The GM conundrum
The author is an editorial writer at the JoongAng Ilbo.
There are renewed doubts about the fate over the long term of GM Korea after the U.S. headquarters of the local unit decided to separate the R&D division from the car manufacturing.
“General Motors (GM) eventually will pack up and leave,” said a researcher from a state think tank that was involved in the negotiation between GM and the Korean government over a rescue package for the troubled Korean operation earlier this year. He, too, believes the spinoff was part of a streamlining scheme. The Detroit-based automaker is expected to persistently wrangle with the host government over new funding with the threat of cutting back the workforce before it finally pulls out, he said.
His skepticism is not groundless. Since GM pulled itself back from the brink of collapse following the financial crisis 10 years ago, its primary focus has been survival and profit, not expansion. GM CEO Mary Barra, who has been in charge of the automaker’s turnaround since 2014, poses the same question at every investment meeting. “Can we make a profit? Is this the best place to put our money?” Even if it cannot convince its top boss back in Detroit, the money-losing Korean unit won’t be able to persuade institutional players on Wall Street, which own a combined 76 percent of GM.
GM Korea should be thankful it has an R&D and design section the American automaker thinks highly of. Output has been shriveling, and GM Korea’s losses over the last year have piled up to nearly 1 trillion won ($879 million). “GM chose to stay in Korea not just because of the government support,” said Kwon Soon-won, a business professor at Sookmyung Women’s University. “It rates highly the supplies of quality and price-competitive parts and R&D capacity in Korea.” Sadly, those merits have been discounted by the negatives of a militant union and poor productivity, he added.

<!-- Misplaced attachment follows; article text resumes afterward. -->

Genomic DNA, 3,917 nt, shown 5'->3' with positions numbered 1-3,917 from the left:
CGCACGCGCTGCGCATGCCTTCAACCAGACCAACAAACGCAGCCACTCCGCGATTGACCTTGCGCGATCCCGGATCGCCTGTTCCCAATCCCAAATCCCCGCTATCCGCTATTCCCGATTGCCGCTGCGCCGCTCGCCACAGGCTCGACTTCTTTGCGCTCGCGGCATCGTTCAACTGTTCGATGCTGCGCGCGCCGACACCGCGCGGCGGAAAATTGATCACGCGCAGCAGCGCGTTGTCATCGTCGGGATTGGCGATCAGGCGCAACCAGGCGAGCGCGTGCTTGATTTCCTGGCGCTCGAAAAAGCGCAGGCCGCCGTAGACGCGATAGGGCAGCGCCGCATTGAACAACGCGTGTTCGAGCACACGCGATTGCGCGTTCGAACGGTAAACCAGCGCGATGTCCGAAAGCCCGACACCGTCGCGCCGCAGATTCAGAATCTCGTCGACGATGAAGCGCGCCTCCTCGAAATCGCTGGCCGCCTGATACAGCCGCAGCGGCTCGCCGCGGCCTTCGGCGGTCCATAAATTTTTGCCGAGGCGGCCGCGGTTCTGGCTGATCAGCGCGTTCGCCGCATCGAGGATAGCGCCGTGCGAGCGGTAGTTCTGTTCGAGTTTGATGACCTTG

GM headquarters values Korea as a prime R&D base for new cars. GM Korea has a rare testing driving range in an urban district of Cheongna, south of Incheon and west of Seoul. The 500,000-square-meter (123-acre) site, which the city of Incheon lends it for free, has 36 driving courses and high-tech labs. The labs can test cars in temperatures, humidity and sunlight from all four seasons and are staffed by 500-plus researchers. The Korean labs are the best in GM’s network in achieving given tasks. Wages are a problem for the factory lines, but the R&D staff outperforms their pay.
Little can stop GM’s spinoff. The Korea Development Bank (KDB), the second-largest shareholder with a 17 percent stake, has stayed ambiguous because it knows there is not much it can do. Thinking outside of the box is one way to solve the problem. The strength of GM Korea’s R&D should be reinforced to the extent that Korean workers can demand their U.S. owner use the resource to enhance the competitiveness of products made from Korea. Global automakers all have eyes on autonomous vehicles and future mobility. GM has embarked on a project to launch a robot taxi for ride-hailing services. GM won’t be able to easily exit from Korea if its future-growth technology is bound in Korea. It was premature for Incheon to threaten to take back the driving course from GM Korea unless it was meant to encourage more R&D investment in Korea.
To the Korean government, the communities where GM Korea plants are based and the union, GM management may seem cold-blooded. But emotions cannot solve a business problem. The government and politicians must muster wisdom to find a practical solution even at the cost of losing votes. The question is whether they have the stuff.
JoongAng Ilbo, Oct. 26, Page 34